Verbal discipline is equally over-looked. Most people these days take little interest in proper speech, and as a result speak half-truths, fill precious silence with small talk, or use harsh language that our ancestors would only speak on the rarest of occasions, if ever. Growing up, a friend of mind use to like to use the f-word with frequency. His father eventually advised him that he should moderate his use of the word, because otherwise when he’s really angry he wouldn’t have any way to express himself! In the case of my friend, not only did he have a quality problem, but a quantity one too. As a culture, we also seem to have taken up complaining as a favorite pastime. We like to complain about everything, mostly in order to have something to talk about with friends and family and feel a connection (unified in our disgust of everything). How does one judge whether or not their speech has quality? If it’s non-hurtful, polite, useful and truthful. Quantity, also, can be judged by the speech’s usefulness. In other words, it’s worth asking yourself if what you’re about to say is really adding to the conversation, or if it’s just unfiltered emotion?
Sensory discipline is being selective about what we expose ourselves to. It’s similar to physical discipline and what we take in via the mouth to eat, except with the senses, it’s mostly about what we choose to take in through our eyes and ears. Sensory discipline means we try to avoid interacting with objects that end up polluting the mind. The media, in particular, provides plenty of opportunities to muck things up. If spiritual progress is your goal, it’s important to learn to say “no” to certain kinds of music, movies, television, sports, books, magazines, news, etc., and the amounts, if any, you take in. One must learn to protect what they’ve so carefully cultivated. Sometimes life throws things our way that inevitably agitate us and make us lose composure, but most often our sense of inner peace is upset by indulging in one thing or another due to lack of self-control. Guarding the senses is not easy, especially if we’ve developed certain tendencies (vasanas) over a lifetime that make it hard to resist certain objects. It can often feel like swimming upstream, especially in a culture that encourages the pursuit of unrestrained pleasure at every turn. In the end, “you are what you eat,” or as they also say, “garbage in, garbage out.”
Developing mental discipline is really where traditions like Patanjali’s Yoga or Buddhist Vipassana have much to show us. It’s no surprise that many people who come to Vedanta arrive via one of these routes. Both traditions promote a similar eight-fold path, although Buddhism has gained much more popularity in the West in recent decades. Buddhist mindfulness meditation, in particular, is an excellent way to learn how to observe the mind and put us back in control of our thoughts. It can also be a way for many people to work out latent and/or unresolved emotions from childhood, and eventually get past their “stuff.” There are different kinds of meditation including relaxation meditation (for both body and mind), concentration meditation (for strengthening one’s focus and attention span), insight meditation (for investigating sensations, feelings, emotions, recurring memories, etc.), expansion meditation (for expanding one’s mind to include the Total and diminish the size of our perceived problems), loving-kindness meditation (for cultivating kindness toward oneself and other beings, and to soften the ego), and others.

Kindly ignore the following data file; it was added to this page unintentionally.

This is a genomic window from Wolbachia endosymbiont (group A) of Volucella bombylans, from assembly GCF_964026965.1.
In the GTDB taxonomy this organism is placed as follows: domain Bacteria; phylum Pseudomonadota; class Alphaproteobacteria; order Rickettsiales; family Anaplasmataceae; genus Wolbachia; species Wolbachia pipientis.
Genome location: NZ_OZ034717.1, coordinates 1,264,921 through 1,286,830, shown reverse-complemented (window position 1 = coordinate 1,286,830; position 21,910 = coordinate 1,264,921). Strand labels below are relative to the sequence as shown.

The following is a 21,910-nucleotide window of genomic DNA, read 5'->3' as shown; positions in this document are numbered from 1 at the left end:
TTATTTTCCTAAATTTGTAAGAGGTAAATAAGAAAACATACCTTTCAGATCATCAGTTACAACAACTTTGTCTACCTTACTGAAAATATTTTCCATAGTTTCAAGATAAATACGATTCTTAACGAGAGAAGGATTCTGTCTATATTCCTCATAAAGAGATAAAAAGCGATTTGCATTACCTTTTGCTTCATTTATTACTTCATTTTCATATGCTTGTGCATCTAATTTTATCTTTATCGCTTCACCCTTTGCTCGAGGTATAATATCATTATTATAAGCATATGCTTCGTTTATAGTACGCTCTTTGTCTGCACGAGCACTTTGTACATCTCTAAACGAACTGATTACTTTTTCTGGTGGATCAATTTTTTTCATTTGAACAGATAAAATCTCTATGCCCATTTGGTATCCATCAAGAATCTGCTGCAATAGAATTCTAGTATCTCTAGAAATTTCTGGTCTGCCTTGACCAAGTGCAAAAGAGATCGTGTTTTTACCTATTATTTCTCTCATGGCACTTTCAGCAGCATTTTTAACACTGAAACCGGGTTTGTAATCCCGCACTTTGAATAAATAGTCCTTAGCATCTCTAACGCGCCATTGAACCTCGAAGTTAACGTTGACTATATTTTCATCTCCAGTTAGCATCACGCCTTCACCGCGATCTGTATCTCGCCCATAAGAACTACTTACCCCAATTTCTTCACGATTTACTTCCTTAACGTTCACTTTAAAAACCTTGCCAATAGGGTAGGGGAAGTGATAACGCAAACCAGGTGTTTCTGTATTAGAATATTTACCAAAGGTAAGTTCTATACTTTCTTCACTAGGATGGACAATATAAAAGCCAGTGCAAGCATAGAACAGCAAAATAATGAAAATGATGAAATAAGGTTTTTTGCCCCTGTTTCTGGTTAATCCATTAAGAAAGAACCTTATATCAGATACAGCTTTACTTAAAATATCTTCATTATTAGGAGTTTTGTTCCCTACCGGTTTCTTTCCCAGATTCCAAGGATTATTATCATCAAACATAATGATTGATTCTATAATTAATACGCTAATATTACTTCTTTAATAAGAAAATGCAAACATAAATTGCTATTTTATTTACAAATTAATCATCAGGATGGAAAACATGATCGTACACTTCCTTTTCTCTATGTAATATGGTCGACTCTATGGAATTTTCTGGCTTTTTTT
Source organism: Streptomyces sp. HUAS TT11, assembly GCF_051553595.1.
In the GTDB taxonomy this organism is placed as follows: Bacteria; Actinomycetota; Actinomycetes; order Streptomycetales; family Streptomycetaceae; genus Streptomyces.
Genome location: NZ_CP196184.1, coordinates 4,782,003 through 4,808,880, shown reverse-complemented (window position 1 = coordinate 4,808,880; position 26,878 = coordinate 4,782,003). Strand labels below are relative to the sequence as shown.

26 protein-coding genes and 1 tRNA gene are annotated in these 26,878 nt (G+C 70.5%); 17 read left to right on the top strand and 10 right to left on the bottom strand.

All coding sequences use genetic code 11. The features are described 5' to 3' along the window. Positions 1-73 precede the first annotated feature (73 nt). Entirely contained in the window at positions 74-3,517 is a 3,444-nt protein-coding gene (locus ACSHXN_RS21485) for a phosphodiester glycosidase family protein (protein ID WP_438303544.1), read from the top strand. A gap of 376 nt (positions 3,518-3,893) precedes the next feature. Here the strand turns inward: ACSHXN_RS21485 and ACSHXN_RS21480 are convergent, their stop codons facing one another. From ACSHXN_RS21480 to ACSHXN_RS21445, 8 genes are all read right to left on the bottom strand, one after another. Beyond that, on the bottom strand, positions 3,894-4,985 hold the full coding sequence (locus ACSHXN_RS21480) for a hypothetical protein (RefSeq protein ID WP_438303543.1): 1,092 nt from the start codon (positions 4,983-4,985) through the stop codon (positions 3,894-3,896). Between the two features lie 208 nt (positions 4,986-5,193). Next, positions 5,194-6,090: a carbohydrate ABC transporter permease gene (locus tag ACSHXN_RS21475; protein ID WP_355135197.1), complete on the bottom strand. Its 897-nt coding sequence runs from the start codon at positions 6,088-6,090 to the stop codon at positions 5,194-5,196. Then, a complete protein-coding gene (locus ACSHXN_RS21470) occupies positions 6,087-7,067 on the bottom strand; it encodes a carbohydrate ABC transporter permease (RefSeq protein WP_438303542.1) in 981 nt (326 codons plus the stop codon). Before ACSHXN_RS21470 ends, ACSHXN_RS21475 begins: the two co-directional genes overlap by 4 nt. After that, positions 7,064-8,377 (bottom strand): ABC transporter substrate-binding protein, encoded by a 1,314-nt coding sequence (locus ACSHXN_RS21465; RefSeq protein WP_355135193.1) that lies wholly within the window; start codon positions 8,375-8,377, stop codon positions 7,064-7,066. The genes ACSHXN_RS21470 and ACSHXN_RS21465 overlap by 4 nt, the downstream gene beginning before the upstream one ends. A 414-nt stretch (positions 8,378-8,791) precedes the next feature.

Through meditation one can also begin to perceive the space between the knower and one’s thoughts. This subject/object distinction is an important step in preparing the mind for Vedanta, because you can’t be what is known by you. Lastly, part of learning good mental discipline is gaining an understanding and appreciation of the “value of values.” Because without an appreciation for values and integrating them into one’s life, one risks a mind that is constantly agitated, distracted, and unable to focus on what matters.
In the Katha Upanishad, the physical body is compared to a chariot, the sense organs are compared to its horses, the mind are the reins, and the intellect is the driver. Each require attention if we ever wish to get to where we want to in our spiritual journey. In short, upasana yoga is about making sure the body-mind is in good working order for the road ahead.
* The eight limbs of ashtanga yoga are: yamas (restraints), niyamas (observances), asana (posture), pranayama (breath control) , pratyahara (withdrawal of the senses), dharana (concentration), dhyana (meditation), and samadhi (unifying meditation).